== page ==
But Asimov, in his short story, responds to this objection with the character of Little Miss who says “it is difficult to determine whether even another human being has feeling like oneself. All we can use are behavioural cues.” (Asimov, 1976). Here Asimov raises an interesting response to the objections of the Turing Test. The same critique that can be applied to AI by the objectors can be applied to other humans. We have no way of knowing whether the people around us think and reason the same way we do, we can only infer from behaviour. And so, we must do the same with AI.
There is a difference though between performing such an inference on humans and AI, as members of the same species it is easier to assume that those around us, having been created in similar ways and being made up of similar stuff, might think in a similar way. But with AI there is a reduction to the purely material makings of humanity, so to make an extrapolation of self-consciousness is far more unfounded. John Searle also disagreed with the validity of the Turing test on the grounds of a lack of understanding. His Chinese Room thought experiment highlighted how behaviour may suggest understanding, but we cannot know. In this thought experiment Searle imagines he is “locked in a room and given a large batch of Chinese writing” (Searle, 1980) as well as possessing absolutely no knowledge of Chinese, he is, however, given a rule book that allows him to “correlate one set of formal symbols with another set of formal symbols” (Searle, 1980) and create responses to questions being posed by native Chinese speakers. Searle argues that the native speakers inputting questions, when they read the responses, would infer an understanding on Searle-in-the-room’s part. But this is obviously wrong. In the same way, with a computer or AI we can never expect an understanding as we have of the material we give them. As such, even if a system passes the Turing Test, we cannot attribute understanding or comprehension. So to argue that an AI is thinking rationally and autonomously is false. This is reminiscent of the case of Koko the Gorilla who “mastered” sign language and could communicate with over 1000 signs. Owing to the fact that Koko’s interpreter refused to allow scientific studying and was the sole communicator with Koko, there is some ambiguity about whether the Gorilla could be said to actually speak sign language. As an Economist article written shortly after her death wrote “the fact that Koko could communicate should not mislead observers into thinking she possessed language” (Johnson, 2018). In the same way that Koko could respond to stimuli with appropriate outputs, such as labelling a cat with the appropriate sign for “cat”, an AI may be able to express even greater complexities, but an understanding of the output is fundamental. It is this understanding that seems to draw the line between an actual rational being, and a very good imitation.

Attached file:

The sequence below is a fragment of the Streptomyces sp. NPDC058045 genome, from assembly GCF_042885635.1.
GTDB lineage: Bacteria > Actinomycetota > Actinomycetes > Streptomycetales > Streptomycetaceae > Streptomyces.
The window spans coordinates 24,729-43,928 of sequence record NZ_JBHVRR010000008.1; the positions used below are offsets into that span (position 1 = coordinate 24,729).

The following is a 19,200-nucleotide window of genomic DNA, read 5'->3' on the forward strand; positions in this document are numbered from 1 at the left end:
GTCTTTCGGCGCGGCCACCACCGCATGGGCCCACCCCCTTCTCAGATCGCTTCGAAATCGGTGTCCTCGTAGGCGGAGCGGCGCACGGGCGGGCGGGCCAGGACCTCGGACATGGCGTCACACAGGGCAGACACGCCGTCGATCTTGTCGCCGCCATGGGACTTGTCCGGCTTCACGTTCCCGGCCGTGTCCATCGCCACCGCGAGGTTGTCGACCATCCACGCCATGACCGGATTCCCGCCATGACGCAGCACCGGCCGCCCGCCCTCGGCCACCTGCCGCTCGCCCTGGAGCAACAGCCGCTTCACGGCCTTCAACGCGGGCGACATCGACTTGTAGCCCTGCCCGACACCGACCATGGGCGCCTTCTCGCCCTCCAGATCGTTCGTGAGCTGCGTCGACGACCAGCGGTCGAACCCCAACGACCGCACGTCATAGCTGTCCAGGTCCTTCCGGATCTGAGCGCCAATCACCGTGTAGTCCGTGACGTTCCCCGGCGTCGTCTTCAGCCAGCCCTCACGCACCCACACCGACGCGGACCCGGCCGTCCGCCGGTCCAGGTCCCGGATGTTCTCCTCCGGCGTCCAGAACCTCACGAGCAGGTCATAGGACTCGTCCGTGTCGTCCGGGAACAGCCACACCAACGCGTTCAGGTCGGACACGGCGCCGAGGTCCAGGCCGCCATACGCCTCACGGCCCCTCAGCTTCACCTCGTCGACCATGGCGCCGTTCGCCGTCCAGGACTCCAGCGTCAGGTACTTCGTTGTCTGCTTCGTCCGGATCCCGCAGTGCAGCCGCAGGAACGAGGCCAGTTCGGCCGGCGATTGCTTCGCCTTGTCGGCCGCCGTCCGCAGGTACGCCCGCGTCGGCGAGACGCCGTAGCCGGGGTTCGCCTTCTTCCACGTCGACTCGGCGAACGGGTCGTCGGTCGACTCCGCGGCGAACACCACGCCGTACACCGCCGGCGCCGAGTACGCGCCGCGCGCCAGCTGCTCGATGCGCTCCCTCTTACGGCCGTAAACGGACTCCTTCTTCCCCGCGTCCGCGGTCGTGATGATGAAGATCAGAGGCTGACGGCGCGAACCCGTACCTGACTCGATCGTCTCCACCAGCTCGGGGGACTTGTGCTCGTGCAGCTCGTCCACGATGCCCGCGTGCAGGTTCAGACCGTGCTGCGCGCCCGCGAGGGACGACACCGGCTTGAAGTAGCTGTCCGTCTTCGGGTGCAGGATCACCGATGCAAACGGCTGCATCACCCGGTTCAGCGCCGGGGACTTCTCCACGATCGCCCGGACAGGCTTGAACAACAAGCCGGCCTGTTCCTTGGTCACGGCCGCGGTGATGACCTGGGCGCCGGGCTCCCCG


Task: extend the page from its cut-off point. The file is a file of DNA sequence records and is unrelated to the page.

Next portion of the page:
Some would argue that AI will inevitably be able to possess the understanding of humanity if we are able to perfectly mimic the structure of the human brain, that is map all of the neurophysiology of the human brain onto a circuit level. This is a physicalist view of the mind, that mental states are identical to physical states. This has been addressed by many philosophers of mind and language over the last 100 years, but I shall put forward the arguments of John Searle and Jerry Fodor to suggest why this is incorrect.
Later in his paper on the Chinese Room, Searle used an adaptation of his previous thought experiment to refute this view of the mental being reduced purely to the physical in response to a critique. To parallel the firing of neurons, he argued that if you do away with the man in the room reading a rule book and writing symbols, and replace him with a man “operat[ing] an elaborate set of water pipes with valves connecting them” (Searle, 1980) of such complexity that it perfectly maps the firing of neurons in the brain, there is still no understanding in the system. It is an elaborate factory churning out answers. It is no more of a mind with understanding than your calculator. To Searle the crux of the issue is that “it won’t have simulated what matters about the brain, namely its causal properties, its ability to produce intentional states” (Searle, 1980). Thus Physicalism, and any system whereby the brain is perfectly mimicked, fails. There must be something more that we possess as humans.